So far the stateside response to the recent Iranian protests has been as meaningless as possible: a debate about the American debate about the protests. Whose tweets have been strong and robust? Whose tweets have been weak and spineless? Are Trump’s comments in 2017 and 2018 better than Obama’s were in 2009?
When it comes to the war over public statements, put me squarely on Team Trump. To the extent that it matters, I prefer to see an American administration express strong public support for democratic protests against a hostile, jihadist regime.
The key phrase here, however, is “to the extent that it matters.”
Perhaps because of our revolutionary past and perhaps because of the relative effectiveness of public protest in the West, we Americans have an oddly romantic view of popular uprisings. I say “oddly romantic” because absent very particular conditions, the recent history of revolt is depressing. An uprising is more likely to lead to wholesale slaughter than it is to positive reform. Iran’s protesters face extraordinarily long odds, and all the tweets in the world can’t change that sad and terrible fact.
I’m old enough to remember the surge of optimism that hit America when Iraqi Shiites and Kurds revolted against a weakened Saddam Hussein in 1991. His armies had been thinned out by the Gulf War, massive allied forces were poised at his border, and Iraqi revolutionaries enjoyed explicit American encouragement, if not American military support. But they failed, with the death toll by some estimates topping 100,000 men, women, and children.
Virtually every American adult is old enough to remember the surge of optimism as crowds took to the streets in 2011 to overthrow Syria’s Bashar al-Assad. The results, seven years later, are clear for all to see: the deadliest armed conflict of the new century, the rise of ISIS, and the worst refugee crisis of the modern era. The Syrian regime rules over the nation’s most populous regions, American allies control the north, and Russia exercises more influence in the Middle East than at any time since the end of the Cold War.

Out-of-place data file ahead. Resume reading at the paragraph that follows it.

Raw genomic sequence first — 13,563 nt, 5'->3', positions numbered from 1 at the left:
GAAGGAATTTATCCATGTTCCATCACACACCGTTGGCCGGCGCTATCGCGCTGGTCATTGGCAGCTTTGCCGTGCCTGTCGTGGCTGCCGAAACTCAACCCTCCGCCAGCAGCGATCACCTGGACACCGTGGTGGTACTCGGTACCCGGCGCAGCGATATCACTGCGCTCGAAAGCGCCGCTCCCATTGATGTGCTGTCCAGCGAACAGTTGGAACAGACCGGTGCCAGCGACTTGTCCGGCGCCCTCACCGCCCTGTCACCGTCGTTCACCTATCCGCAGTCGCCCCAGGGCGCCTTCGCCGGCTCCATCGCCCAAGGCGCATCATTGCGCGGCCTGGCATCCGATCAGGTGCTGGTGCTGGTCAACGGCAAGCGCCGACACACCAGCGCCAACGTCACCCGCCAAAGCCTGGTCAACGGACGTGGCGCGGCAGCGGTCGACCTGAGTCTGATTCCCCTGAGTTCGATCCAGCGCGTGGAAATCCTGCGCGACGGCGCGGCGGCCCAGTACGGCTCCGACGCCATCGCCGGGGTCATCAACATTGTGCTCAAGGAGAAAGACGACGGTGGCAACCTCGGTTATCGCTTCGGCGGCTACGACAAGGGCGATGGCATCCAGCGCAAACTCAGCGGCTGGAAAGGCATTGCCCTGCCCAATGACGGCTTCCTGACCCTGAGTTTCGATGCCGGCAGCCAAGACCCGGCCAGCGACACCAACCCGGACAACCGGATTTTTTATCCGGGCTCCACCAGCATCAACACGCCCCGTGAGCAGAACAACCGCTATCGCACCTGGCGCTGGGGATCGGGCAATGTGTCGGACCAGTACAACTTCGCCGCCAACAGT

Then of course there’s the revolution in Libya — an uprising that led to American intervention, regime change, Benghazi, and a period of chaos that created safe havens for ISIS and a potpourri of other Islamist militias.
I raise this sad, recent history not to declare that the latest Iranian protests are futile but rather to note that real regime change most often depends on forces far greater than a tweet, a statement of support, diplomacy, or sanctions. As I watch the Iranian protests unfold, I’m asking two principal questions: Are the regime’s thug elements still loyal? Are the regime’s allies still steadfast? As Assad demonstrated, those two factors alone can help a despotic regime persevere even in the face of universal Western condemnation.
American-allied dictators like Hosni Mubarak tend to fare poorly in the face of popular uprisings in part because the United States simply won’t sanction or permit the use of crushing force to suppress protest. We’ve obviously permitted a degree of brutality in allied regimes, but especially in the modern era our tolerance for a true reign of terror in response to public unrest has been low. Our geopolitical rivals, like Russia, have no such qualms. Indeed, Russia has empowered, enabled, and assisted Assad’s genocide at every turn.
Iran is still largely a pariah nation. It’s far less responsive to Western outrage and condemnation than Egypt or Tunisia, two countries that experienced regime change during the Arab Spring. Its thug elements — including the Revolutionary Guard Corps — appear to remain fanatically loyal. (I say “appear” because independent media coverage is scarce on the ground.) Russia has no interest in seeing a new Western-allied Iranian regime upset its best-laid plans for the Middle East.
Against this backdrop, American options are limited. It’s easy to exaggerate our own influence. Wise policy can help or hurt, but absent decisive intervention, which isn’t an option, American decisions will be far, far less important than decisions made on the ground in Iran. Even when unpopular, and even in the face of mass protest, heavily armed regimes still hold the balance of power. The meaningful question is whether the Iranian regime has the same will — and commands the same loyalty from its thug element — as Assad’s in Syria and Hussein’s in Iraq. If so, then all the tweets, all the statements, and all the sanctions in the world likely won’t be enough for democracy to prevail.